Build your first React App

Getting started with React.js and creating your first web app.


In this article we will learn about the advantages of React, go through it’s basic folder structure and build a simple Hello World Web Application in React. So, without any further ado, let’s get started!

Advantages of React

Follows DRY Principle

Ensures faster Rendering

SEO Friendly

Multi Platform

We are now in the position to start building our first React App but before that we must talk about some prerequisites.


  • CSS3 — working of CSS3, class and ID in CSS3
  • JavaScript/ES6 (ECMAScript 2015 or ECMAScript 6) — arrow functions, promises, classes and other prominent ES6 concepts
  • We are going to assume here that you have Node.js installed and setup in your system. But in case it’s not installed you can install it from here
  • We are going to work on Visual Studio Code as our code editor in this article. Make sure you have it installed and set up.

Having set up these prerequisites, you are ready to rock!

Hello React!

Once you have VS Code opened your screen must look like this

Empty Project Screen Capture of Visual Studio Code

Hit Ctrl + ` to open terminal in your current directory. Make sure you have a stable internet connection, write the following command in the terminal and hit enter.

npx create-react-app .

Now create-react-app is a tool developed by Facebook to enable the developers to avoid configuring build and setting up React app. This tool gives you a massive head start by building and setting up a React app by writing just one command. Do note that this takes some time depending on your network connection.

Build First React App Screen Capture

Once it is done downloading and extracting, you can just type the command npm start in the terminal, hit enter and your first React App is ready and running!

But before that let’s have a look at the folder structure of a typical React App. The hierarchy of the folder structure is something like this: —

Folder Structure of a Basic React Application
  • node_modules — contains the modules (or library files) required to build, test and debug React app (for this project).
  • public — contains index.html which is basically your app as HTML file and gets loaded in the browser. Another important file is manifest.json here which provides basic info about our application (such as name, icon, author). It is used to install web apps to home-screen of a device.
  • src — this is the directory in which we will write most of our JavaScript and CSS. In test driven development, test are also written in this directory but that is way beyond the scope of this article.
  • package.json/package-lock.json — contains dependency list, nested dependency tree and node scripts (start, build, test etc). These files are essentially required by Node to manage the configuration of the project.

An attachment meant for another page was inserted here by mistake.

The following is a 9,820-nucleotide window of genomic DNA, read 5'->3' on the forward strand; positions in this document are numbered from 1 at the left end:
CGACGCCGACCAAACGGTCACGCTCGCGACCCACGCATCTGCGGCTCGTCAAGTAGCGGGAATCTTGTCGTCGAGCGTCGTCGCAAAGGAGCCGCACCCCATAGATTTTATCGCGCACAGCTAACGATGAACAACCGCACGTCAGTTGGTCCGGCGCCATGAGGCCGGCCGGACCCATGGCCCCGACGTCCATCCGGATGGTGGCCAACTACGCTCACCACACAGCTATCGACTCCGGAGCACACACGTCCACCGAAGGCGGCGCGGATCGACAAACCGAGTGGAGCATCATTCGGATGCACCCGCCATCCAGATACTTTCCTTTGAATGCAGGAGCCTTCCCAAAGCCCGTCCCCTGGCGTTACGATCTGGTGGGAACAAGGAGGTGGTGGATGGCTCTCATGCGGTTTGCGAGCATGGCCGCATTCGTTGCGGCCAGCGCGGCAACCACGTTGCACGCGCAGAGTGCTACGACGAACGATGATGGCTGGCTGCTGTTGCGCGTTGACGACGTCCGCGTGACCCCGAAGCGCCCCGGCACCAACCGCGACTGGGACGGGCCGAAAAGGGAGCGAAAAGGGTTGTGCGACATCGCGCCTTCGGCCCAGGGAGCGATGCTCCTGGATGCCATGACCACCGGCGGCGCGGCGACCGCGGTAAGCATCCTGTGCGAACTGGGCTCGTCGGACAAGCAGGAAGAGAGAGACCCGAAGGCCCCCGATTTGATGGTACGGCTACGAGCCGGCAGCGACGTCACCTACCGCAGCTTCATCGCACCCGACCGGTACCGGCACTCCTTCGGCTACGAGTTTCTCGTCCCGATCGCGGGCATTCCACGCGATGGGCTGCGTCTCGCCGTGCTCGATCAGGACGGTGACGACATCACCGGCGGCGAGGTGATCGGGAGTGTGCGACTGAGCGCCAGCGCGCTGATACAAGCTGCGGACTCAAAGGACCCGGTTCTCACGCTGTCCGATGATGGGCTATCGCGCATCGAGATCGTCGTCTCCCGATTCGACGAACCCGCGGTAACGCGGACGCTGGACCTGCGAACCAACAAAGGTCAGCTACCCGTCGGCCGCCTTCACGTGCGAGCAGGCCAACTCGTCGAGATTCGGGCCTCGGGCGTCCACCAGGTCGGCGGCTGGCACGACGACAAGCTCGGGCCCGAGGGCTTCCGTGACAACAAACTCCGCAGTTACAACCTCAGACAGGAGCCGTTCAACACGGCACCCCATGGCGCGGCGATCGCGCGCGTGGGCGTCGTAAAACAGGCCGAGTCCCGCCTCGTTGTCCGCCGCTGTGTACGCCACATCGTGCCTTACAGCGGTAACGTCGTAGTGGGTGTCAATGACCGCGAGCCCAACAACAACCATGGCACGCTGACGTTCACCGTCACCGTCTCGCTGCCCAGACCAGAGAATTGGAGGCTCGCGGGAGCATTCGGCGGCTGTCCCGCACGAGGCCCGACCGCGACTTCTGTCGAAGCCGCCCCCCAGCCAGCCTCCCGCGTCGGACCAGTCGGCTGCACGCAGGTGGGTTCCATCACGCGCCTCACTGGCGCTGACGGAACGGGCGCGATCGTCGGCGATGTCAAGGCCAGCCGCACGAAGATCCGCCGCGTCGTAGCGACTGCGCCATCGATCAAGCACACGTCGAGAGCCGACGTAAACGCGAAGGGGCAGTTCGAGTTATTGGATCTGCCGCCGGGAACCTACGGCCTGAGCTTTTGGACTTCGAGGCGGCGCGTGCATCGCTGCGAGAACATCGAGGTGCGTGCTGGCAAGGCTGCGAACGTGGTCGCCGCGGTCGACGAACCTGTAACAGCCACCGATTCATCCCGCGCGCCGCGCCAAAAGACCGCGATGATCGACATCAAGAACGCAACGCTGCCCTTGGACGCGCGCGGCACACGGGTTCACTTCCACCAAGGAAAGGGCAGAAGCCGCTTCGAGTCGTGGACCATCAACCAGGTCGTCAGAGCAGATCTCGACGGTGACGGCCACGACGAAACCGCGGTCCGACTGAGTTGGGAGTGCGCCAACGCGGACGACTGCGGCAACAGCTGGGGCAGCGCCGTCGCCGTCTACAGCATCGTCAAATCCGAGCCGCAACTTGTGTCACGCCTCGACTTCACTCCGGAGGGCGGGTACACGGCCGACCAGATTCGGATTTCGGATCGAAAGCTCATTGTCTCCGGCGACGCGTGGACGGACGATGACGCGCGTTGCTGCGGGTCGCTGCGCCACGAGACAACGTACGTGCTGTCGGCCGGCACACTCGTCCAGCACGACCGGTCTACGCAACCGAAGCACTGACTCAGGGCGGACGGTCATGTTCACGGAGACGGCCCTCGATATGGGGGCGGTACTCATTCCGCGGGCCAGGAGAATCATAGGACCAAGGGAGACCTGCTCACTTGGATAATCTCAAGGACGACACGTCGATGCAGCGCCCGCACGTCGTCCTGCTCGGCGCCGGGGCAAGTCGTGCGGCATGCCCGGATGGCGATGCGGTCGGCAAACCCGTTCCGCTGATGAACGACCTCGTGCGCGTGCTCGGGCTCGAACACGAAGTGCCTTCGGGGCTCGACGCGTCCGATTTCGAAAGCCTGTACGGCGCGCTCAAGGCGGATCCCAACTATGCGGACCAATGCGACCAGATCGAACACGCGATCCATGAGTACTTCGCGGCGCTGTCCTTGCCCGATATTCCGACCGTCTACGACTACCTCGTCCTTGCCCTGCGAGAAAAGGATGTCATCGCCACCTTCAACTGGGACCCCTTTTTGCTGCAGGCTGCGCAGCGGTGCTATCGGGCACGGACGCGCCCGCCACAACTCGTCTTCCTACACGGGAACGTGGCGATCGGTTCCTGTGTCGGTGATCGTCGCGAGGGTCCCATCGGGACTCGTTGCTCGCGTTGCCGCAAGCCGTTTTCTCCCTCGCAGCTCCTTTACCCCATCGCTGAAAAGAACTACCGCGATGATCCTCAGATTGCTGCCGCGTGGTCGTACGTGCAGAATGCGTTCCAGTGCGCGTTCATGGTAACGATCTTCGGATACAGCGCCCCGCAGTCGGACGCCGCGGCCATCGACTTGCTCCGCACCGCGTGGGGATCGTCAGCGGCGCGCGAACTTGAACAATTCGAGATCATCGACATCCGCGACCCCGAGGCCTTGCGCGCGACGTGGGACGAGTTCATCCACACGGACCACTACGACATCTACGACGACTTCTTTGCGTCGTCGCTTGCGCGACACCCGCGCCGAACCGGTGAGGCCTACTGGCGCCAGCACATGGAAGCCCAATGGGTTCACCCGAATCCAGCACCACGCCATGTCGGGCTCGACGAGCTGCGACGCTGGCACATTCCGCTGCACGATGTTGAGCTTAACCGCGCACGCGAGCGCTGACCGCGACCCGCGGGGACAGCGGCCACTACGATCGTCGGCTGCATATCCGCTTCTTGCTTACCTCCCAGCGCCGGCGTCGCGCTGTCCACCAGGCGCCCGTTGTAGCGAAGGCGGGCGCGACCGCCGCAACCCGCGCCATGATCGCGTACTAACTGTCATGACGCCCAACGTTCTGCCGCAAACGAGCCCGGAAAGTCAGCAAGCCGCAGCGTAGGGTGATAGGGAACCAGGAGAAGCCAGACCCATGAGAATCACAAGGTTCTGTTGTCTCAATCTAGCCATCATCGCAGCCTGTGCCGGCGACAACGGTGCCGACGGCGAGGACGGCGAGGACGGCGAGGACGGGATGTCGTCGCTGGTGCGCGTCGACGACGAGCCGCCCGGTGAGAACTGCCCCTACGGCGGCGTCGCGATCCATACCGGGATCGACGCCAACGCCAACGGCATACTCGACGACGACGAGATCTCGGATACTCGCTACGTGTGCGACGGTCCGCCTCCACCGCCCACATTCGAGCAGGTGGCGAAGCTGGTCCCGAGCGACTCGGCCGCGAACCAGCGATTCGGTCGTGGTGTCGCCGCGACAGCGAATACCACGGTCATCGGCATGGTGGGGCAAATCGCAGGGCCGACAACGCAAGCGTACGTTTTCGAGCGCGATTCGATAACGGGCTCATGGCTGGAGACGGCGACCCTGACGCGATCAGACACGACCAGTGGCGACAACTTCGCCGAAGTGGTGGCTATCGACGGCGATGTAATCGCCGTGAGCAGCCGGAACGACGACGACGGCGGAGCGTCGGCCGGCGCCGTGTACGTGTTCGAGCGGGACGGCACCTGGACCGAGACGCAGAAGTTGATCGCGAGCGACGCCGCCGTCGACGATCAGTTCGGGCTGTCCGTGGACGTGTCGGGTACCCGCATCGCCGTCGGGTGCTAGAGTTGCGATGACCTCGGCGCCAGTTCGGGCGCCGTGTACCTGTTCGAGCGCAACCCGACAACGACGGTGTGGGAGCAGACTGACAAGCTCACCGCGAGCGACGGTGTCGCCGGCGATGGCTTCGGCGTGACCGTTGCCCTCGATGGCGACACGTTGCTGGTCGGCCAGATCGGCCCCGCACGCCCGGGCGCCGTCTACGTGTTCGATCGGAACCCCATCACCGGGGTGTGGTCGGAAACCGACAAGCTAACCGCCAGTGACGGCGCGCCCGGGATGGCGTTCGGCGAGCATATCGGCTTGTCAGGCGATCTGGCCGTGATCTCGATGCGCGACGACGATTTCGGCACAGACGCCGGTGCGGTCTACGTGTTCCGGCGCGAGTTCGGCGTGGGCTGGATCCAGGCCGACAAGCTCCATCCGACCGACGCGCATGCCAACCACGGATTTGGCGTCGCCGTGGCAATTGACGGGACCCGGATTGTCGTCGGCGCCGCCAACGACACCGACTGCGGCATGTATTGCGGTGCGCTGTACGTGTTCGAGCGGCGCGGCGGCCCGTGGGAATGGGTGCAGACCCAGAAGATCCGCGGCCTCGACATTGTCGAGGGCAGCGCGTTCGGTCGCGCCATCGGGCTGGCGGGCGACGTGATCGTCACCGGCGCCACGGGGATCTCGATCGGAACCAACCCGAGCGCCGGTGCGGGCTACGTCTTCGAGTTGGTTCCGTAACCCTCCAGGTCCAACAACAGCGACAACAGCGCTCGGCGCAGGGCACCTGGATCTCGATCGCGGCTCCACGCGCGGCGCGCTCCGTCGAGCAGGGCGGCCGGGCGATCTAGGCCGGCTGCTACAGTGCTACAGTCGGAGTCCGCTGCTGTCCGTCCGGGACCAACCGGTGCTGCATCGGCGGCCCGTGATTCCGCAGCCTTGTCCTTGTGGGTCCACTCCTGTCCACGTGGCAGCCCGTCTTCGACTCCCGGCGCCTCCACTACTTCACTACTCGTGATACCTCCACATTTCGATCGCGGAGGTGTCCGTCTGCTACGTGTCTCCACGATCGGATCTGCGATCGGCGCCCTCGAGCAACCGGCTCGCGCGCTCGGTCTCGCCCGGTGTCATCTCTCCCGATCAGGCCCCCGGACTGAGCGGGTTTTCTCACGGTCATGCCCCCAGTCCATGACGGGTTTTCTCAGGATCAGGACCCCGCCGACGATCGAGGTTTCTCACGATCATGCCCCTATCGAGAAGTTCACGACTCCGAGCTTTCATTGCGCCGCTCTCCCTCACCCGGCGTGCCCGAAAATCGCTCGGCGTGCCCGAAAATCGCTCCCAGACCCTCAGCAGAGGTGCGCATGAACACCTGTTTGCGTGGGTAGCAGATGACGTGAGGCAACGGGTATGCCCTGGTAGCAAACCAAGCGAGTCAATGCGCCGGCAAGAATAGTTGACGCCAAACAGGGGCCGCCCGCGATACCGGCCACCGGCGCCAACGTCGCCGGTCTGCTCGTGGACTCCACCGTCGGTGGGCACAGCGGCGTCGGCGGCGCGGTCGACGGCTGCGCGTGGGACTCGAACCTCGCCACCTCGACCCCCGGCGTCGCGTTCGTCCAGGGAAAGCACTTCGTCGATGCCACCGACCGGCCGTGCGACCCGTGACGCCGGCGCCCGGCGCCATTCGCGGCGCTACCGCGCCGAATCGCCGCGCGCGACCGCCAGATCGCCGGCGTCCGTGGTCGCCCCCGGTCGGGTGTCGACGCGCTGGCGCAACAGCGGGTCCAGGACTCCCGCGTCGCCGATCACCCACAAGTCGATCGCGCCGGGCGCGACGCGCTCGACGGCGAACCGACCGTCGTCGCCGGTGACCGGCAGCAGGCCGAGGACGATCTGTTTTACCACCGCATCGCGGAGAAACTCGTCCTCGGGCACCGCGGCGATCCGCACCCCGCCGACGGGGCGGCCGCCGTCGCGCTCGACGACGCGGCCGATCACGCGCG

This is all that comes with the bootstrapped React app. Now we can move ahead with starting our app and making minor changes to print Hello, World! in the browser.

Get, Set, Code!

npm start

Now you need to wait to let the app build and it will open automatically in your default browser. Your app will look like this

Basic React App Running in Firefox Browser

Now open VS Code and navigate to src/App.js.

Here if you are familiar with ES6, you should notice that there are import statements at the top, a function named App defined and then exported at last to be used in other JS files. Pretty simple, right?

Now let’s focus on the function definition — basically this function returns a div. Do note that this is not HTML syntax, it is JSX as we have mentioned above.

HTML and JSX look a lot alike but they are not really. You may notice the div property className. This is analogous to class property in HTML. In JSX we cannot use class because we are working inside JavaScript and there is already something called class in JavaScript (We will come to that in upcoming articles).

So, the points to note are, a component function in React must return a JSX (be it an h1 or a divtag). Another point is that we can also create class component in React. But for now we will work with functional component only for the sake of simplicity.

Now, in your App.js file, first of all, remove the logo import line (line 2, see code snippet above). Then inside the return parentheses remove the header tag and everything inside it.

Now navigate to src/App.css clear out everything except for the App selector and write the following CSS in this file. Your App.css should like this:

Navigate back to App.js and inside the div tag create an h1 tag with inner HTML as ‘Hello, World!’. Your App.js should like this:

Now you can save both the files and have a look at the browser window in which your app is running.

A basic Hello World React Application

So, finally you have a running React Application which says Hello, World! That’s all for this article. More on React is brewing up already and will reach out to you soon.

If you have any query related to this article, please feel free comment it down. Stay safe and stay connected for the upcoming articles in this series.

A frontend developer proficient in Android, React.js and with a 2 years of industry experience in Android.

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